Ho Chi Minh has died a few days ago. The US Army has just brought up Lt. William Calley on charges of murdering civilians at My Lai in March of the previous year. Woodstock and the Moon landing and the Charles Manson murders all happened the previous summer. "Sugar Sugar" by the Archies has begun its relentless climb to the top of the charts.
Doc Goldwasser came into Enid’s, put his hat on the counter, and asked for a pack of Old Golds and a quick cup of coffee.
“What’re you doin’ awake this time o’ day, Doc,” asked Enid.
Enid knew the Doc generally took a nap around four o’clock every day after his afternoon dose of tincture of opium.
“Ah, hell, the Johnstone girl apparently took another one of her nervous fits and Jake wants me to come out.”
“I see you’re just rushing to get there.”
“She ain’t goin’ nowhere, and I gotta wake the fuck up.”
She could tell by his eyes he was loaded.
“Maybe you better have two cups, Doc.”
“I just swallowed a Dexedrine. I’ll be all right in a few minutes.”
He was fumbling with the cellophane on the cigarette package.
Enid took the pack out of his thin veiny hands and opened it up for him, pulling off the little scarlet ribbon with her teeth. She tapped a cigarette partway out, and the Doc leaned his head forward and took it in his lips like a bald bird pulling a worm from the ground.
She lit him up with her lighter, and he breathed it in and sighed.
“You’re a good woman, Enid.”
“Why thank you, Doc.”
The Doc had his hand on the little chipped cream pitcher, but he didn’t seem to have the strength to lift it.
Enid took the pitcher out of his hand and fixed his coffee for him, lots of cream and a full three seconds of pouring from the sugar dispenser. She stirred it up for him. Her muscular wrist was encircled with about a dozen bracelets of various sorts and they made a pleasant tinkling sound over the reassuring pick-pocking of the spoon stirring the turbid coffee in the thick ceramic cup.
“Now you’re gonna have to drink it your own self, Doc.”
“Thank you, Enid.”
Taking the cup in both hands, the cigarette sticking out between his fingers, the Doc lifted the cup up as he lowered his head and he drank.
He sighed again and then drank some more and then put the cup down.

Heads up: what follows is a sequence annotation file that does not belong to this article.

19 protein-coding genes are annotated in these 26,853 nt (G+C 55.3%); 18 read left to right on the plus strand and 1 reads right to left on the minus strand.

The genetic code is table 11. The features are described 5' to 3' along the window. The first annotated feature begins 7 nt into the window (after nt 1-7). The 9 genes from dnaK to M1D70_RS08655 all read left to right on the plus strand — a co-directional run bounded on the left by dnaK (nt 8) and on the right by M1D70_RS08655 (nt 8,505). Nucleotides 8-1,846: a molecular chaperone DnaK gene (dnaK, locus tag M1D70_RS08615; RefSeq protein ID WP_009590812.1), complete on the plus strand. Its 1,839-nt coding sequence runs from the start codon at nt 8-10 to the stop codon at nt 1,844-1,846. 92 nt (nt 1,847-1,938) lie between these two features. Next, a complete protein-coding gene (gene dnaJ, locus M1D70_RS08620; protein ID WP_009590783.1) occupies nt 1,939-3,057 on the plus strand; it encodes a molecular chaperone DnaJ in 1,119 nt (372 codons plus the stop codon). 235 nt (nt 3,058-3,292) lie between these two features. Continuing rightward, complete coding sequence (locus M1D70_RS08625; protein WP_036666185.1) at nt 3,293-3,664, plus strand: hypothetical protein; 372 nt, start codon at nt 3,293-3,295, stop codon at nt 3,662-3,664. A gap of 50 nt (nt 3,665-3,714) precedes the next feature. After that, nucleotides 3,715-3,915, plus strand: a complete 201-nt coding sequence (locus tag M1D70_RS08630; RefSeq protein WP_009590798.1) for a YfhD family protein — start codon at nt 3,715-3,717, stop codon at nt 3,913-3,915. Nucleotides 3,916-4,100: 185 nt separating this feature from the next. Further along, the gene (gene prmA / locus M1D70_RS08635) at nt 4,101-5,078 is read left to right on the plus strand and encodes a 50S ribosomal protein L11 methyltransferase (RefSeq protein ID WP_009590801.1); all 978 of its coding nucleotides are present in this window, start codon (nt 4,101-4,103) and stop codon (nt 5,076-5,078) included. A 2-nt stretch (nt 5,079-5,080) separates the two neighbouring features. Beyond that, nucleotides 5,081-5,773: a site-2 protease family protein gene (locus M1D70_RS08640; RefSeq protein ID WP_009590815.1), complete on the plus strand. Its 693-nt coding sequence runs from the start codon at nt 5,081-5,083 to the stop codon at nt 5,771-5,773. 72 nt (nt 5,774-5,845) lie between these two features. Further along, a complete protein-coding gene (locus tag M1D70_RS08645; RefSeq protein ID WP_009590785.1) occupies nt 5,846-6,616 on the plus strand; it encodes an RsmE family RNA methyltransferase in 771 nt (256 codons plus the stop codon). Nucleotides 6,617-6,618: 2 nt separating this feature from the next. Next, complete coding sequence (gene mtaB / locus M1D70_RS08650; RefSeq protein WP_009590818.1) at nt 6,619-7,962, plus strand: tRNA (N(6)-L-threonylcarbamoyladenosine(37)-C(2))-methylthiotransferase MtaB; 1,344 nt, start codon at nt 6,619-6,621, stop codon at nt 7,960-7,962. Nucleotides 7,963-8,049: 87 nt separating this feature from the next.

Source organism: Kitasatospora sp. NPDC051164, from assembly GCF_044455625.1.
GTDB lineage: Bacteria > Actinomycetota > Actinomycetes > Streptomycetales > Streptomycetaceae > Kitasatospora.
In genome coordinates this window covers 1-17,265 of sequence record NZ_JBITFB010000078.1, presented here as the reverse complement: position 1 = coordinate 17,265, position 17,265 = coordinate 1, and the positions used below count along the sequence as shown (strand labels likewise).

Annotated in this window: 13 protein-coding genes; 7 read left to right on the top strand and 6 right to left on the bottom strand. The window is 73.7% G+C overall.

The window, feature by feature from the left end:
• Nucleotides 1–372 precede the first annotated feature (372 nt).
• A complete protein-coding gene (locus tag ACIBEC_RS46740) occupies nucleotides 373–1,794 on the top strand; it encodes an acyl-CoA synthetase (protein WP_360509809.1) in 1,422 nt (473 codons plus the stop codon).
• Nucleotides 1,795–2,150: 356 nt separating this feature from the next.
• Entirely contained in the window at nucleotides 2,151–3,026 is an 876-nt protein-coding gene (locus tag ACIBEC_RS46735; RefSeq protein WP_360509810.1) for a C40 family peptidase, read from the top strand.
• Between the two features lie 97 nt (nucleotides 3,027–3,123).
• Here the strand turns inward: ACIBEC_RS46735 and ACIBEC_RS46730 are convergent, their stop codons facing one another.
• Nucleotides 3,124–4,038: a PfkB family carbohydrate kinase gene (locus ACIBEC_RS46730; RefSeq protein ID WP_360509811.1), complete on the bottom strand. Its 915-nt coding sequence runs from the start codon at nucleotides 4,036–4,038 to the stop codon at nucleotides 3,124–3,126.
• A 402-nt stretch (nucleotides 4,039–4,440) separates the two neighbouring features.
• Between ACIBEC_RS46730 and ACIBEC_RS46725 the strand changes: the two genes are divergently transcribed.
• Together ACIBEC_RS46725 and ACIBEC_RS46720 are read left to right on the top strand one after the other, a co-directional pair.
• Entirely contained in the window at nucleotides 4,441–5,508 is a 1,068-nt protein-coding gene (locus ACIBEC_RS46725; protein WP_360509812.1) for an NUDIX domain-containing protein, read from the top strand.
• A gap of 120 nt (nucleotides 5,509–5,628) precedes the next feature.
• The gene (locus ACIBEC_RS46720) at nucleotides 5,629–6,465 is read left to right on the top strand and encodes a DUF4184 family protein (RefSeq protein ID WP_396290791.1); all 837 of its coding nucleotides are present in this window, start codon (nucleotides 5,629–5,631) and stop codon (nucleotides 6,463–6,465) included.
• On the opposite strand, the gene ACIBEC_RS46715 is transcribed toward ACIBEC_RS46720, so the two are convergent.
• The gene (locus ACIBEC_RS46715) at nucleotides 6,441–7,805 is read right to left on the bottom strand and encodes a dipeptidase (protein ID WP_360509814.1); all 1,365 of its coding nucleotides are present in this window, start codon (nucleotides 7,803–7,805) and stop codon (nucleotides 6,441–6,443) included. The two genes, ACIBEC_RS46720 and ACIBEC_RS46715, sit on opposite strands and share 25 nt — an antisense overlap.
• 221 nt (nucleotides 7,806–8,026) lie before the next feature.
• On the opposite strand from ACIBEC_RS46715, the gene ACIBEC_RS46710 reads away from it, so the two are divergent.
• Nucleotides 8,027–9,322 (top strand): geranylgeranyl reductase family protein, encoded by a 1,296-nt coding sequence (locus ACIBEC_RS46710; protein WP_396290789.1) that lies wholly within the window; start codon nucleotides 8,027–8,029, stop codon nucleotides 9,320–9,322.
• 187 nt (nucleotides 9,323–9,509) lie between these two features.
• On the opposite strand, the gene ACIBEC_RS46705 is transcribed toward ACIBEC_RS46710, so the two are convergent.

Enid lit up a Kool and leaned her elbows on the counter and looked at the Doc looking at his coffee.
He looked up and she looked right in his eyes and then he lowered his gaze again to his coffee.
“You’re a hell of a woman, Enid.”
“Thank you, Doc. Why don’t we get together sometime?”
“Enid, the next time I get an erection I’ll give you a ring. But don’t hold your breath.”
“Young guy like you, Doc?”
The Doc was only about fifty or so but he looked and acted ten or fifteen years older. Still Enid thought there was something attractive about him. He must have been quite good-looking when he was young and not using junk.
The Doc didn’t trust himself to shave and so he had Bub the barber shave him every Saturday, and he couldn’t be bothered to comb his hair so Bub gave his remaining grey hairs a fresh buzz cut the first Saturday of every month. Today was a first Saturday and so he was freshly shaved and buzzed.
He was very slender and his eyes behind his steel-rimmed glasses were pale blue. The backs of his hands were tanned and spotted from driving through the hills and the desert and the plains to and from his farflung patients. The grey poplin suit he usually wore was old and faded and wrinkled, sprinkled with food and coffee stains and spotted with cigarette burns. His shirt was yellowed and the cuffs were frayed.
The Doc felt on the verge of thinking he should say something
but he couldn’t think of anything worth saying. He looked out of the corner of his eye at Enid’s breasts where they leaned over the counter. She was wearing a low cut white Mexican blouse with red and gold embroidery. A tendril of her curly sunstreaked hair had drifted down in between her fine tanned breasts.
Well, at least he still had enough of a sex drive to look, anyway.
“Tell ya what, Doc,” said Enid, “you get yourself cleaned up and we’ll see what we can do, you and me.”
“That’s damn nice of you to say that, Enid.”
He saw a piece of ash fall from his cigarette into his coffee. He saw that Enid saw too, but he picked up the cup anyway and finished it off. He put the cup back in its saucer, picked up his old ash-colored Homburg, put it on, and got up. He fished a couple of crumpled dollar bills out of his pocket and put them on the counter.
He went out into the grey afternoon, flicked his cigarette into the gutter and then got into his army surplus Jeep with the winch in front that he’d bought when he first set up practice in Disdain back in early ‘46.
He turned the key and his right ear started to ring. He let the motor run and put his index and middle fingers on the lump behind his ear where a piece of shrapnel was imbedded in the bone. He kept up the pressure on this surgically inextricable shard of metal that had caused him constant pain for twenty-five years except for when he dulled it away with drugs, and when he lifted his fingers after a minute the ringing was gone, for the time being.****
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